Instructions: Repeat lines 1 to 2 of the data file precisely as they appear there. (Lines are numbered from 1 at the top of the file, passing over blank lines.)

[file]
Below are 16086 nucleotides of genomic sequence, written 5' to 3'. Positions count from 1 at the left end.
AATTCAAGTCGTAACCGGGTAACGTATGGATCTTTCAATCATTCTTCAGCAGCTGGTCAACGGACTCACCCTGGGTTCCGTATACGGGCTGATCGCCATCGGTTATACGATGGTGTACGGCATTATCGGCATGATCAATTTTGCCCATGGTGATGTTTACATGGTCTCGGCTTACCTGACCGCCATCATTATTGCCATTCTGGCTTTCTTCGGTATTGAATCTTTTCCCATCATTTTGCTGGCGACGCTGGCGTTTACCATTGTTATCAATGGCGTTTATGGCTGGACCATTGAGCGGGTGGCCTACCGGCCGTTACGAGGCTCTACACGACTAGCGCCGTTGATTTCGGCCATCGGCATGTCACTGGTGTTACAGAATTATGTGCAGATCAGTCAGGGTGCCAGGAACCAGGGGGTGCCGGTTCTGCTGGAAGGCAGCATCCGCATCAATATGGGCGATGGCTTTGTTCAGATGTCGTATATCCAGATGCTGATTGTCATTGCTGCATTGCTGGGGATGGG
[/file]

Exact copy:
Below are 16086 nucleotides of genomic sequence, written 5' to 3'. Positions count from 1 at the left end.
AATTCAAGTCGTAACCGGGTAACGTATGGATCTTTCAATCATTCTTCAGCAGCTGGTCAACGGACTCACCCTGGGTTCCGTATACGGGCTGATCGCCATCGGTTATACGATGGTGTACGGCATTATCGGCATGATCAATTTTGCCCATGGTGATGTTTACATGGTCTCGGCTTACCTGACCGCCATCATTATTGCCATTCTGGCTTTCTTCGGTATTGAATCTTTTCCCATCATTTTGCTGGCGACGCTGGCGTTTACCATTGTTATCAATGGCGTTTATGGCTGGACCATTGAGCGGGTGGCCTACCGGCCGTTACGAGGCTCTACACGACTAGCGCCGTTGATTTCGGCCATCGGCATGTCACTGGTGTTACAGAATTATGTGCAGATCAGTCAGGGTGCCAGGAACCAGGGGGTGCCGGTTCTGCTGGAAGGCAGCATCCGCATCAATATGGGCGATGGCTTTGTTCAGATGTCGTATATCCAGATGCTGATTGTCATTGCTGCATTGCTGGGGATGGG